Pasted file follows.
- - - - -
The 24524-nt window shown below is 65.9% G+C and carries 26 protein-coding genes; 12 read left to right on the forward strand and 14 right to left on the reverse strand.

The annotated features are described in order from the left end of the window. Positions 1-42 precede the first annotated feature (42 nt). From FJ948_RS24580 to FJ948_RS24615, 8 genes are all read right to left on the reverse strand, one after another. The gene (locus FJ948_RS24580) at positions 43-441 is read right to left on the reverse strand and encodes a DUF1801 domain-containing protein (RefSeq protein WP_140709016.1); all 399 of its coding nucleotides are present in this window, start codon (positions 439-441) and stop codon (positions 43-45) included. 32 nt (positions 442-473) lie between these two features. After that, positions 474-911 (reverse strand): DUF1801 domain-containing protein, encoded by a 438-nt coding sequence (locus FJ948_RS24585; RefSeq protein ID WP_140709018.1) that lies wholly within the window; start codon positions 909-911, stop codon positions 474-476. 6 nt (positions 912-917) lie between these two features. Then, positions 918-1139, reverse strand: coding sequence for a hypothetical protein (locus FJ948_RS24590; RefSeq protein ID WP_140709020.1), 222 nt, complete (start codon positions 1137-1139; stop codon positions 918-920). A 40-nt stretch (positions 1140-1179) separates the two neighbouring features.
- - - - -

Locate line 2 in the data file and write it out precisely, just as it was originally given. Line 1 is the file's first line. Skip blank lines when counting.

The annotated features are described in order from the left end of the window. Positions 1-42 precede the first annotated feature (42 nt). From FJ948_RS24580 to FJ948_RS24615, 8 genes are all read right to left on the reverse strand, one after another. The gene (locus FJ948_RS24580) at positions 43-441 is read right to left on the reverse strand and encodes a DUF1801 domain-containing protein (RefSeq protein WP_140709016.1); all 399 of its coding nucleotides are present in this window, start codon (positions 439-441) and stop codon (positions 43-45) included. 32 nt (positions 442-473) lie between these two features. After that, positions 474-911 (reverse strand): DUF1801 domain-containing protein, encoded by a 438-nt coding sequence (locus FJ948_RS24585; RefSeq protein ID WP_140709018.1) that lies wholly within the window; start codon positions 909-911, stop codon positions 474-476. 6 nt (positions 912-917) lie between these two features. Then, positions 918-1139, reverse strand: coding sequence for a hypothetical protein (locus FJ948_RS24590; RefSeq protein ID WP_140709020.1), 222 nt, complete (start codon positions 1137-1139; stop codon positions 918-920). A 40-nt stretch (positions 1140-1179) separates the two neighbouring features.